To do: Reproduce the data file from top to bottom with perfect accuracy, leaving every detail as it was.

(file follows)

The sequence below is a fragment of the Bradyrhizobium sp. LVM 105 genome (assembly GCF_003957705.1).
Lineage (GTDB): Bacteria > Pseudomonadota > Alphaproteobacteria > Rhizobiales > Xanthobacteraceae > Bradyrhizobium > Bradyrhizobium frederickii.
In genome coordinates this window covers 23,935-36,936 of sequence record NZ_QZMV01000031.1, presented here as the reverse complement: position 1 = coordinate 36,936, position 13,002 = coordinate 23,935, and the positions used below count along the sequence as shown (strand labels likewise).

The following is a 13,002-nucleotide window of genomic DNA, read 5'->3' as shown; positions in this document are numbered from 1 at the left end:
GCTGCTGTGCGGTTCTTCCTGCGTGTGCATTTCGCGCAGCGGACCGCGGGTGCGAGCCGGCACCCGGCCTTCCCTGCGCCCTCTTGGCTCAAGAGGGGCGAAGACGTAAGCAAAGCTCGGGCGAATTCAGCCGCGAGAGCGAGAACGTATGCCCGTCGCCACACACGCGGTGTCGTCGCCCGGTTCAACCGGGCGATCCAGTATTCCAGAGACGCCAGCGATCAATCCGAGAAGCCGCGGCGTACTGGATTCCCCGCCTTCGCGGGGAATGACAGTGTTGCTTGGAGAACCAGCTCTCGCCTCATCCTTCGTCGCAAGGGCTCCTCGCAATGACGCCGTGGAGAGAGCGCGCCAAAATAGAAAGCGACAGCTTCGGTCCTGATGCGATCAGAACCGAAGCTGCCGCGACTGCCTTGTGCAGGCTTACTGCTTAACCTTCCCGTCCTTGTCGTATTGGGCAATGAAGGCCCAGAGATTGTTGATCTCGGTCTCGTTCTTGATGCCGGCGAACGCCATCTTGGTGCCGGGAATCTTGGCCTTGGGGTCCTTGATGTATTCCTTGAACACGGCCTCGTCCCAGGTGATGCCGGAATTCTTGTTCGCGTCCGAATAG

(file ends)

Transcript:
The sequence below is a fragment of the Bradyrhizobium sp. LVM 105 genome (assembly GCF_003957705.1).
Lineage (GTDB): Bacteria > Pseudomonadota > Alphaproteobacteria > Rhizobiales > Xanthobacteraceae > Bradyrhizobium > Bradyrhizobium frederickii.
In genome coordinates this window covers 23,935-36,936 of sequence record NZ_QZMV01000031.1, presented here as the reverse complement: position 1 = coordinate 36,936, position 13,002 = coordinate 23,935, and the positions used below count along the sequence as shown (strand labels likewise).

The following is a 13,002-nucleotide window of genomic DNA, read 5'->3' as shown; positions in this document are numbered from 1 at the left end:
GCTGCTGTGCGGTTCTTCCTGCGTGTGCATTTCGCGCAGCGGACCGCGGGTGCGAGCCGGCACCCGGCCTTCCCTGCGCCCTCTTGGCTCAAGAGGGGCGAAGACGTAAGCAAAGCTCGGGCGAATTCAGCCGCGAGAGCGAGAACGTATGCCCGTCGCCACACACGCGGTGTCGTCGCCCGGTTCAACCGGGCGATCCAGTATTCCAGAGACGCCAGCGATCAATCCGAGAAGCCGCGGCGTACTGGATTCCCCGCCTTCGCGGGGAATGACAGTGTTGCTTGGAGAACCAGCTCTCGCCTCATCCTTCGTCGCAAGGGCTCCTCGCAATGACGCCGTGGAGAGAGCGCGCCAAAATAGAAAGCGACAGCTTCGGTCCTGATGCGATCAGAACCGAAGCTGCCGCGACTGCCTTGTGCAGGCTTACTGCTTAACCTTCCCGTCCTTGTCGTATTGGGCAATGAAGGCCCAGAGATTGTTGATCTCGGTCTCGTTCTTGATGCCGGCGAACGCCATCTTGGTGCCGGGAATCTTGGCCTTGGGGTCCTTGATGTATTCCTTGAACACGGCCTCGTCCCAGGTGATGCCGGAATTCTTGTTCGCGTCCGAATAG